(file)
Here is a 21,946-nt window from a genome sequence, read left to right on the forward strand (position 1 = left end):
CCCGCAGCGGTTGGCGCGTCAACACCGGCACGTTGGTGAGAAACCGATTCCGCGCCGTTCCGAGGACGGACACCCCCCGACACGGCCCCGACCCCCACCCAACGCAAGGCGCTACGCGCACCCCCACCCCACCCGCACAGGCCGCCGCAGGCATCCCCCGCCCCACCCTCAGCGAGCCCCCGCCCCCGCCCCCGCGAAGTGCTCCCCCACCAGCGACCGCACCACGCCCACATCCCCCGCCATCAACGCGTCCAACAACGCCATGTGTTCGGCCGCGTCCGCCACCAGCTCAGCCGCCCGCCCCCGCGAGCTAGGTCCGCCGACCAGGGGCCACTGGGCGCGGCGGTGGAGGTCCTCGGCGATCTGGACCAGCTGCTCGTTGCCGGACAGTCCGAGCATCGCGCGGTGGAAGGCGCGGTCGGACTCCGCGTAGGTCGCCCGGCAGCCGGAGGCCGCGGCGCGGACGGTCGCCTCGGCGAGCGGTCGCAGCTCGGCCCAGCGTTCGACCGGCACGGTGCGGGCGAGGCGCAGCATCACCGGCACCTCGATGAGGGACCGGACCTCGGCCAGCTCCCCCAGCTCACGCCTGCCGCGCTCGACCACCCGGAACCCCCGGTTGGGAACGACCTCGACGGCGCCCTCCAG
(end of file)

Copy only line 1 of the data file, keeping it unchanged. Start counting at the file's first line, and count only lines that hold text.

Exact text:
Here is a 21,946-nt window from a genome sequence, read left to right on the forward strand (position 1 = left end):